- “Hot” items might surprise you: I definitely thought jewelry would sell easily, along with books and DVDs. They did not. Instead, super dated/old electronics were most in-demand, by far. We sold an ancient desktop computer, a 7 year old laptop, a non-operational Ti89 calculator and a few dated mp3 players. Lamps were another high-ticket item, as were specific types of clothing. Most clothes didn’t see any action at all, but jackets were very popular. Cooking items (pots, pans, blenders, etc.) went fast, while utensils and cups didn’t sell. I’m not sure what the point of a barely functioning laptop (for $20) is, but who cares.
- Post beforehand on Craigslist & hang signs: Ashley posted on Craigslist a few days before the sale, giving a general location (don’t put your actual address!) and date/time. We also hung a few signs nearby to increase foot traffic. We’re lucky to live in a pretty heavily trafficked area, but that posting on Craigslist absolutely brought us people. We asked a few who bought a ton of stuff where they’d heard about it (some came in cars) and many of them said they’d seen the CL ad. I highly recommend putting an advertisement in your local paper, if you’re not located in a major city.
- The more items, the better: If it had just been my stuff for sale, or just Ashley’s, I don’t think either of us would have sold as much we did. Casual walkerbys were more likely to come check out our sale when there were more items available. As the garage emptied, so did the people. That’s a good problem to have (selling everything), of course, but the more you can bring out to display the better off you’ll be. Even if you’re positive something won’t sell, as long as you’re willing to part with it put it out. I was positive nobody would buy a used comforter set, but turned out I was wrong. An easy $5 and it took up some space that would have been empty otherwise.
Ashley and I both had a great time at our garage sale. We were able to get rid of things we would have otherwise thrown out (or even worse, kept and taken up space in our too-small apartments), made a good amount of money doing it and met a bunch of our neighbors. I can’t wait for my next one!
I’m a couponer. As in, I go to Shoprite armed with a handful of coupons I’ve printed, combine them with sales, use an app like Ibotta after purchasing, and end up saving between 50% and 90% on my shopping trip. I do it because it’s fun for me, and I love the feeling of saving on things like yogurt and pasta sauce.
But I know the majority of people aren’t like me, and think spending half an hour printing coupons before going to the grocery store is a waste of time. And you know what…it might be. But even for those who don’t want to put in the effort or take the time to “coupon” can still save a significant amount at the register with very little effort.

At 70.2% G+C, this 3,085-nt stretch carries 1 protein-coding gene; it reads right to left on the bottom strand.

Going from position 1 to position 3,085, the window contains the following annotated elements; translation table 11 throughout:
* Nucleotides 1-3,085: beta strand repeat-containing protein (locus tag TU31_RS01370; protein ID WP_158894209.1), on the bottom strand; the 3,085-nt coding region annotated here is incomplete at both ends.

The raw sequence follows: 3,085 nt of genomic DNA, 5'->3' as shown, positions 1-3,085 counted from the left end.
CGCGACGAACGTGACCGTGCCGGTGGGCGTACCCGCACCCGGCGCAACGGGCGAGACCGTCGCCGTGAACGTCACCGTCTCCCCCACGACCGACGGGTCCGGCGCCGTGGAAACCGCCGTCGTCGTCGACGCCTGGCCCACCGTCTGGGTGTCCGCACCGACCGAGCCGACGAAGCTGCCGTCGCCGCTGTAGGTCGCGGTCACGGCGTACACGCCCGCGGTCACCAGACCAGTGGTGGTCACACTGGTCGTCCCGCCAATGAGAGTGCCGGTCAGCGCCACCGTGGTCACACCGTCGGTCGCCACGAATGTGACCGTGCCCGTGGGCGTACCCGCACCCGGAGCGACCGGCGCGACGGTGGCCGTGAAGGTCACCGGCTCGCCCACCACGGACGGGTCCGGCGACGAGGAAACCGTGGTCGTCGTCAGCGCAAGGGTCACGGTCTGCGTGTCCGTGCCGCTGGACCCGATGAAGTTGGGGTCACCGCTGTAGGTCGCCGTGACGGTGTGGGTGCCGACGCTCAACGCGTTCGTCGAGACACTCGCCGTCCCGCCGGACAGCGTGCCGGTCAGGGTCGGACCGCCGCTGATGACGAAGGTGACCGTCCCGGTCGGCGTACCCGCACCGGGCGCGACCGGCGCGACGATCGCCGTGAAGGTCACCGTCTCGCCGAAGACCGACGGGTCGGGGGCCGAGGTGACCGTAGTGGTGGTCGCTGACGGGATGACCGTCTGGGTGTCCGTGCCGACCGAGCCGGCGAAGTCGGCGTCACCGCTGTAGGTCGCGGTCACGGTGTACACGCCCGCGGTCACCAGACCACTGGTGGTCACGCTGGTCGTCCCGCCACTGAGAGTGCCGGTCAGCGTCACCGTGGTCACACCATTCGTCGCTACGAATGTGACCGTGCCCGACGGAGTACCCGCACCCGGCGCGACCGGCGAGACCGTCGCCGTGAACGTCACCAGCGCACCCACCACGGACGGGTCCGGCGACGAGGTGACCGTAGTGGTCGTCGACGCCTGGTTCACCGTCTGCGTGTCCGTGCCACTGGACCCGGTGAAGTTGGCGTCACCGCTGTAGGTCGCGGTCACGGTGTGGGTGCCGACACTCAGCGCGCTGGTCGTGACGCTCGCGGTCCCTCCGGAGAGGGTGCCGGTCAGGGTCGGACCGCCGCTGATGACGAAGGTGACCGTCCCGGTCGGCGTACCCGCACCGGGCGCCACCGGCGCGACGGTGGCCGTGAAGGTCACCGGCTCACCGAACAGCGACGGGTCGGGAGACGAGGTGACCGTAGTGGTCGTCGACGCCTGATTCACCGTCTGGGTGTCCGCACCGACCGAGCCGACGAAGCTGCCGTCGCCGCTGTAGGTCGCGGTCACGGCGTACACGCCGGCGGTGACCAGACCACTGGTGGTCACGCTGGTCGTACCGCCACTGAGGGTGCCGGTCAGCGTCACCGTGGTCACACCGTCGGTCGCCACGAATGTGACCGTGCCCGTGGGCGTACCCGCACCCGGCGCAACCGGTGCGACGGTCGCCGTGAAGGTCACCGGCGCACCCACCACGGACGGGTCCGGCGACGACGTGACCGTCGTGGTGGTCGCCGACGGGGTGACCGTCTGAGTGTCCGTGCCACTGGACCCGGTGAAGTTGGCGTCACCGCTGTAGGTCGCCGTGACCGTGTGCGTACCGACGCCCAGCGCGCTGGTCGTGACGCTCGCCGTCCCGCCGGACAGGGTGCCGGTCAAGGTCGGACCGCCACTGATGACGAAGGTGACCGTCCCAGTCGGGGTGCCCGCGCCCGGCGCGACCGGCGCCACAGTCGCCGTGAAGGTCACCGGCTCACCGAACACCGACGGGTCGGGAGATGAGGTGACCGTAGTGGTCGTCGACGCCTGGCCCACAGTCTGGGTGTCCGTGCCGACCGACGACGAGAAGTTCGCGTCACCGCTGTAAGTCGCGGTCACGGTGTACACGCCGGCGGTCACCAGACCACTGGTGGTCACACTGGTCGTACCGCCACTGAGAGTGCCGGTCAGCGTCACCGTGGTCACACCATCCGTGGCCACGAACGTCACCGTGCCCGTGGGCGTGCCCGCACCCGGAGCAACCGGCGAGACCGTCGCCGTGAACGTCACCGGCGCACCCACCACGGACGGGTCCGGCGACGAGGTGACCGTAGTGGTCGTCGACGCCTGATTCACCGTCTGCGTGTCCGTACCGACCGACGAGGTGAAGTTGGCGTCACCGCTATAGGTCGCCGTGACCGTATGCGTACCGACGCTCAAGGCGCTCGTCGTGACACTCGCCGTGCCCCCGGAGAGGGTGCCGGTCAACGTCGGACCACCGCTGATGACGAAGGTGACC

- Use your grocery store’s shoppers card: there is no excuse for not having a shoppers card for the grocery stores you frequent. It takes a few minutes to sign up (many offer this option online), and then you can use your phone number at the register to get any discounts offered that week. Sometimes sales are applied without an account, but often if you don’t scan your card you’ll be missing out on a ton of instant savings. And who knows…maybe something is on special and you didn’t even know it.
- Buy non-perishables only when they’re on sale: the ultimate savings combination is a sale + a coupon + some other discount (catalina, e-coupon, app, etc.). But that type of planning isn’t easy. However, if you know you bake a ton during the fall, or that you love Progresso soups in the winter, try to purchase those things when you’re at the store and they’re on sale. Sale items are easily 50% off their regular price. If you absolutely need something for that week, and it’s not on sale, of course buy it. But if you can stock up on butter (which freezes fantastically) when it’s on sale, knowing you’ll use it eventually, do that. If you cook with chicken a lot, buy it when it’s a few bucks off per pound (and freeze it until you’re ready to use it). I know it can be slightly annoying to have to defrost meat vs. buying and cooking it the same day, but it’s worth the savings. Trust me. Household items like toilet paper are perfect for this rule – full price vs. on sale can differ a ton, so try your best never to “need” to buy these items. Get two or more packs when they’re on sale and pick up more before you run out.
- Use e-coupons, if your store offers them: Tons of large grocery store chains have a website or app, or both, that offer e-coupons. They’re super simple: you enter in your shoppers card number (once!), and then “add” any offers to your account. If you buy any of the items, the amount comes off automatically at the register. I recommend googling to see if your store offers something like this, and if they do sign up and add every offer. They change weekly and monthly, but if you can remember to add new ones every few weeks you should notice some savings. It won’t be as significant as buying items on sale, but it’s too easy not to do. It takes me only a few minutes at the start of every trip to Shoprite to add the new e-coupons to my card, and it’s saved me a lot of money over the past few years.
For those of you that shop at stores that don’t have shopper’s accounts, or don’t typically put things on sale, you can still try and save here and there. Whole Foods, for example, does have weekly sales. They also have a circular when you walk into the store full of coupons for that week or month. If you can save even $5 a week shopping with the tips above, that’s over $250 a year! But if spending five minutes for $5 doesn’t appeal to you, then ignore everything I’ve said. Enjoy overspending